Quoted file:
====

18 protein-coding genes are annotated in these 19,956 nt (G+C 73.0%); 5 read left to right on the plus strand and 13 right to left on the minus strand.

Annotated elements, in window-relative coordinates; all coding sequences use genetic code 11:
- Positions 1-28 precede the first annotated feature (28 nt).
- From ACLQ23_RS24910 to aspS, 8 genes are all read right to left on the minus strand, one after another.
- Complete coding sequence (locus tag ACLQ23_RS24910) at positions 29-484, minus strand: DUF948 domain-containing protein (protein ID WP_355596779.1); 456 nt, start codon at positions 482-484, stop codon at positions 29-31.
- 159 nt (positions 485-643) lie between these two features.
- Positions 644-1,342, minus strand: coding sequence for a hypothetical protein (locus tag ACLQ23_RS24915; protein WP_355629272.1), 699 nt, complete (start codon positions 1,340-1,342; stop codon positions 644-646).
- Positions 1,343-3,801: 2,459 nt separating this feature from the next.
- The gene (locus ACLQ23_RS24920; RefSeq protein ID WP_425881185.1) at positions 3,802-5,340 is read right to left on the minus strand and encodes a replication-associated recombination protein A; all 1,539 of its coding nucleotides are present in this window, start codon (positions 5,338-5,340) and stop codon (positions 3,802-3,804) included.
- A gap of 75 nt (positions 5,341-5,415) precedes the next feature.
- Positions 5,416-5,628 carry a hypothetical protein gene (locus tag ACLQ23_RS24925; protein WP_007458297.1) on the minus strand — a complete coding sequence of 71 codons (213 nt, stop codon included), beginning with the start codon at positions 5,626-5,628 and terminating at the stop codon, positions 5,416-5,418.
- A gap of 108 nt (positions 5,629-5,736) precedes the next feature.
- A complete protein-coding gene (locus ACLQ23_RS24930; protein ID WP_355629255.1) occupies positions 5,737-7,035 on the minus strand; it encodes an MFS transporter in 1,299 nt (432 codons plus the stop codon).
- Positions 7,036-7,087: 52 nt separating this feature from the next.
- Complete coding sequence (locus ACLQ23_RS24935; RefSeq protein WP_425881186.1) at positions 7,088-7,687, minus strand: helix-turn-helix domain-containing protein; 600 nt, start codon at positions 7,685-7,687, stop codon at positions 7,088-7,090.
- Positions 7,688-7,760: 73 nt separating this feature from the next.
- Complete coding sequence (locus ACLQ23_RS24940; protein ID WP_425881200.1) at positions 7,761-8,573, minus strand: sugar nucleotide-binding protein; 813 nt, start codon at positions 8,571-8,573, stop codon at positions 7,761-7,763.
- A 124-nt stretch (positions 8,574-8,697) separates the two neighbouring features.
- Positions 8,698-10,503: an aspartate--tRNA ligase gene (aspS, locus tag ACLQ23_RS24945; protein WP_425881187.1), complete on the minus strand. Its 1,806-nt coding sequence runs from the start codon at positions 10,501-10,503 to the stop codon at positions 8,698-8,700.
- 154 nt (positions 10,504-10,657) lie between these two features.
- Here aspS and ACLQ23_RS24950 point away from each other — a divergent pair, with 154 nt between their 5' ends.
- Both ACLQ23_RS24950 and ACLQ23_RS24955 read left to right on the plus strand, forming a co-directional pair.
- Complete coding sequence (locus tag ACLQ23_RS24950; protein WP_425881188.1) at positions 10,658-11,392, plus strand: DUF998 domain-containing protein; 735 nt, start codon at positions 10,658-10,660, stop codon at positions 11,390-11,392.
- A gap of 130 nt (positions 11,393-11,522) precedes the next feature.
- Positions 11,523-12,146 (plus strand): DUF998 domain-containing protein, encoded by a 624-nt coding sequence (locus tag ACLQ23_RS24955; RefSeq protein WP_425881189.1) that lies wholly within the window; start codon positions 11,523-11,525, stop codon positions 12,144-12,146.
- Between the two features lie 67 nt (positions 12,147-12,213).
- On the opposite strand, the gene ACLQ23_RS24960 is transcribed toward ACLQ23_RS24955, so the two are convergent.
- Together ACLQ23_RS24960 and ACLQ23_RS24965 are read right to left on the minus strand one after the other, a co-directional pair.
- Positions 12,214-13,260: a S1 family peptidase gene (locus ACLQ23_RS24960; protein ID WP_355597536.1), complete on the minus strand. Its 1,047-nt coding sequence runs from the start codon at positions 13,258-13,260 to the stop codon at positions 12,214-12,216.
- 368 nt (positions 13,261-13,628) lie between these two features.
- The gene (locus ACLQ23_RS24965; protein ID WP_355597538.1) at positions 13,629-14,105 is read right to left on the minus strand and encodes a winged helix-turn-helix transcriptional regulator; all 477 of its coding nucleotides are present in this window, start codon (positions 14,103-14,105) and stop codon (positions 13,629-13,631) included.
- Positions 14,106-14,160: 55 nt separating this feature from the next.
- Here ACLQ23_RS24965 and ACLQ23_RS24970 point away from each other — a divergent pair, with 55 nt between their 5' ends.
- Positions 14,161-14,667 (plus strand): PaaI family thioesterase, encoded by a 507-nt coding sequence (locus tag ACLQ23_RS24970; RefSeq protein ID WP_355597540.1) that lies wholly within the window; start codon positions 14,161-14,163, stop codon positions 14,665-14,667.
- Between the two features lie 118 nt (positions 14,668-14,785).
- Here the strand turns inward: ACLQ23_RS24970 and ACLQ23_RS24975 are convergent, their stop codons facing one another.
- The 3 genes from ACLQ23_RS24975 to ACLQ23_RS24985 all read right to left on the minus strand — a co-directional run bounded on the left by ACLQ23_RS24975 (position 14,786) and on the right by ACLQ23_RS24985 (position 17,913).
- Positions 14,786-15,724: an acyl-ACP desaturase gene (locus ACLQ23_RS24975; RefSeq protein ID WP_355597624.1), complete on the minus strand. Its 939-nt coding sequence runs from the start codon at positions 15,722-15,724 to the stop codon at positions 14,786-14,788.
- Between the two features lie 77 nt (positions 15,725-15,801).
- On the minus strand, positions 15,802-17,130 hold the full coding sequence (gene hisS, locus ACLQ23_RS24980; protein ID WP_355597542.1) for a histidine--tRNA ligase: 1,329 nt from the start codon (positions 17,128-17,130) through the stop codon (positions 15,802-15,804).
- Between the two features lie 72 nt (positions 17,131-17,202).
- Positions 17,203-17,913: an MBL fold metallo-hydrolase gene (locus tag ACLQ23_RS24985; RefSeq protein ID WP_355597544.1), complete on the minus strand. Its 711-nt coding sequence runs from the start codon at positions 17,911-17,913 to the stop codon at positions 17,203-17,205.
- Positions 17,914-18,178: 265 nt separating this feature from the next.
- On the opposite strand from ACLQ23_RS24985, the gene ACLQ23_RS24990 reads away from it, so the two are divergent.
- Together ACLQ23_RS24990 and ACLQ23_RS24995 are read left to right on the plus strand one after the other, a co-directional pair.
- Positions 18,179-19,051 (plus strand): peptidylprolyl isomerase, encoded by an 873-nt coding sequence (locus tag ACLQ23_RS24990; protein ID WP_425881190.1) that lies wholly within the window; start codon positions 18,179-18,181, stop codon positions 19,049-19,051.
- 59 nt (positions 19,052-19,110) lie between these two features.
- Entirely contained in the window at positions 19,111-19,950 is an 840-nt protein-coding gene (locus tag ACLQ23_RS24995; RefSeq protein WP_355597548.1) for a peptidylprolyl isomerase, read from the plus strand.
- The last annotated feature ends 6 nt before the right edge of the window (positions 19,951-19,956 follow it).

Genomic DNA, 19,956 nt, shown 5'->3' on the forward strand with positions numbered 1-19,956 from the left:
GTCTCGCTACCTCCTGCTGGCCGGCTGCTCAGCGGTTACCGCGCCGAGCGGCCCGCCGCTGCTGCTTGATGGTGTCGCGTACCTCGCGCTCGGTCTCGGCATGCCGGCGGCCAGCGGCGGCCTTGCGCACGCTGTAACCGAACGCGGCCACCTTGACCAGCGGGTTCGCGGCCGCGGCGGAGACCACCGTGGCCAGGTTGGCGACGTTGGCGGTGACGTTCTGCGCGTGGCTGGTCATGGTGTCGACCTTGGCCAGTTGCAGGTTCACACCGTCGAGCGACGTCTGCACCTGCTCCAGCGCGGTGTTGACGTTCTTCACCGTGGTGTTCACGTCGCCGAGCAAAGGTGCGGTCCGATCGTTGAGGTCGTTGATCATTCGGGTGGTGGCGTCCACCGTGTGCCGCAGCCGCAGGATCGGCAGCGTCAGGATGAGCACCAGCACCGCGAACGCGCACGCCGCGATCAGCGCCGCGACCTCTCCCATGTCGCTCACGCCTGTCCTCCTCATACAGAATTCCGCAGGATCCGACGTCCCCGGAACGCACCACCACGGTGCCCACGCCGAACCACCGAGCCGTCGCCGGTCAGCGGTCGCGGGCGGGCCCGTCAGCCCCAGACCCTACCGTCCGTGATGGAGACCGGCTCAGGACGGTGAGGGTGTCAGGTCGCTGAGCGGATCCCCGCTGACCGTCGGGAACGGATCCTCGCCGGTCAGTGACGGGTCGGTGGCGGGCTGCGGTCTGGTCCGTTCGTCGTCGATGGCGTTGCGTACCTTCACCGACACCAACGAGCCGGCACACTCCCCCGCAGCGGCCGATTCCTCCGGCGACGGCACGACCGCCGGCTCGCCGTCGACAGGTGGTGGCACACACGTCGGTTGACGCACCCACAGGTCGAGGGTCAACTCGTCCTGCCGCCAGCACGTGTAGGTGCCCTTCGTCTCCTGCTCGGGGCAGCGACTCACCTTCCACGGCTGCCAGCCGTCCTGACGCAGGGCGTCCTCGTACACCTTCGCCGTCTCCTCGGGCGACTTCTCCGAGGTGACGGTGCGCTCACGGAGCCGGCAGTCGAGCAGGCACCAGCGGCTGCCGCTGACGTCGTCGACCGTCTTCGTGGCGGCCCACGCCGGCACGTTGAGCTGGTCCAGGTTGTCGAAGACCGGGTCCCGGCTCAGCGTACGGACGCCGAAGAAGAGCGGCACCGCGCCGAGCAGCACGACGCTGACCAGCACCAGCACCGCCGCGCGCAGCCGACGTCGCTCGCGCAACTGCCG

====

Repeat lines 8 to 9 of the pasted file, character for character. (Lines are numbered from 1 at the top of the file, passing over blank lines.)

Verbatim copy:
- Positions 1,343-3,801: 2,459 nt separating this feature from the next.
- The gene (locus ACLQ23_RS24920; RefSeq protein ID WP_425881185.1) at positions 3,802-5,340 is read right to left on the minus strand and encodes a replication-associated recombination protein A; all 1,539 of its coding nucleotides are present in this window, start codon (positions 5,338-5,340) and stop codon (positions 3,802-3,804) included.